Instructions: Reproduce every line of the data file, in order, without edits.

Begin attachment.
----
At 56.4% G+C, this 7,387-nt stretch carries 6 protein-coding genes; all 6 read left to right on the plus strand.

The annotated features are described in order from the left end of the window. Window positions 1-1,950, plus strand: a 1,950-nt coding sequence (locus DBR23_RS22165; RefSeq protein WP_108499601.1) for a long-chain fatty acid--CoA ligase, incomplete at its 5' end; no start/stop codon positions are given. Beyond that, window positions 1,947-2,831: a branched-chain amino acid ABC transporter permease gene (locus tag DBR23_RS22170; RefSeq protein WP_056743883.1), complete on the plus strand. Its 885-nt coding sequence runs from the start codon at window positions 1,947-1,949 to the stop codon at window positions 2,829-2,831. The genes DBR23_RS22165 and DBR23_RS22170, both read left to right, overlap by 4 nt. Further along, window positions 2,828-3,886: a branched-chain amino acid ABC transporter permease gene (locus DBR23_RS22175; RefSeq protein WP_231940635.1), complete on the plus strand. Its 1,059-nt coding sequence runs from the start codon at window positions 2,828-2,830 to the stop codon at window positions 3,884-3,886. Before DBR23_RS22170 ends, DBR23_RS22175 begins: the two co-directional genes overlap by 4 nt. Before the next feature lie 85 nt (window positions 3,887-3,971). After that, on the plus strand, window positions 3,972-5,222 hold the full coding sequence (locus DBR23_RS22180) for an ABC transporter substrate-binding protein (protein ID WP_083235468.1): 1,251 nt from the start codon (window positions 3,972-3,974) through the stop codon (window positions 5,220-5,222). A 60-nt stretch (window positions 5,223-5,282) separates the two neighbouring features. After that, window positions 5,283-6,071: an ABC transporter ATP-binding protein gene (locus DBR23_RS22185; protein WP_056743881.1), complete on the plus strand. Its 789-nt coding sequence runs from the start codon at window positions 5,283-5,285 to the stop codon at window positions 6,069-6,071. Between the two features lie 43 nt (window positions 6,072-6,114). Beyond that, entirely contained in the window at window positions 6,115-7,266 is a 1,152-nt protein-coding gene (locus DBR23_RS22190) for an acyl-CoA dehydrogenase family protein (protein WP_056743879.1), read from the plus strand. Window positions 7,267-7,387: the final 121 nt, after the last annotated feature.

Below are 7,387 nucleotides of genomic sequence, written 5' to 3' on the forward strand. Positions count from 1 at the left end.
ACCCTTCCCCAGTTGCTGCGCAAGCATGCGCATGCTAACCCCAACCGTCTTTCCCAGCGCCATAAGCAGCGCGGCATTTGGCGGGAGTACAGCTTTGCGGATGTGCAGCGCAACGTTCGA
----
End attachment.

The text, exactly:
At 56.4% G+C, this 7,387-nt stretch carries 6 protein-coding genes; all 6 read left to right on the plus strand.

The annotated features are described in order from the left end of the window. Window positions 1-1,950, plus strand: a 1,950-nt coding sequence (locus DBR23_RS22165; RefSeq protein WP_108499601.1) for a long-chain fatty acid--CoA ligase, incomplete at its 5' end; no start/stop codon positions are given. Beyond that, window positions 1,947-2,831: a branched-chain amino acid ABC transporter permease gene (locus tag DBR23_RS22170; RefSeq protein WP_056743883.1), complete on the plus strand. Its 885-nt coding sequence runs from the start codon at window positions 1,947-1,949 to the stop codon at window positions 2,829-2,831. The genes DBR23_RS22165 and DBR23_RS22170, both read left to right, overlap by 4 nt. Further along, window positions 2,828-3,886: a branched-chain amino acid ABC transporter permease gene (locus DBR23_RS22175; RefSeq protein WP_231940635.1), complete on the plus strand. Its 1,059-nt coding sequence runs from the start codon at window positions 2,828-2,830 to the stop codon at window positions 3,884-3,886. Before DBR23_RS22170 ends, DBR23_RS22175 begins: the two co-directional genes overlap by 4 nt. Before the next feature lie 85 nt (window positions 3,887-3,971). After that, on the plus strand, window positions 3,972-5,222 hold the full coding sequence (locus DBR23_RS22180) for an ABC transporter substrate-binding protein (protein ID WP_083235468.1): 1,251 nt from the start codon (window positions 3,972-3,974) through the stop codon (window positions 5,220-5,222). A 60-nt stretch (window positions 5,223-5,282) separates the two neighbouring features. After that, window positions 5,283-6,071: an ABC transporter ATP-binding protein gene (locus DBR23_RS22185; protein WP_056743881.1), complete on the plus strand. Its 789-nt coding sequence runs from the start codon at window positions 5,283-5,285 to the stop codon at window positions 6,069-6,071. Between the two features lie 43 nt (window positions 6,072-6,114). Beyond that, entirely contained in the window at window positions 6,115-7,266 is a 1,152-nt protein-coding gene (locus DBR23_RS22190) for an acyl-CoA dehydrogenase family protein (protein WP_056743879.1), read from the plus strand. Window positions 7,267-7,387: the final 121 nt, after the last annotated feature.

Below are 7,387 nucleotides of genomic sequence, written 5' to 3' on the forward strand. Positions count from 1 at the left end.
ACCCTTCCCCAGTTGCTGCGCAAGCATGCGCATGCTAACCCCAACCGTCTTTCCCAGCGCCATAAGCAGCGCGGCATTTGGCGGGAGTACAGCTTTGCGGATGTGCAGCGCAACGTTCGA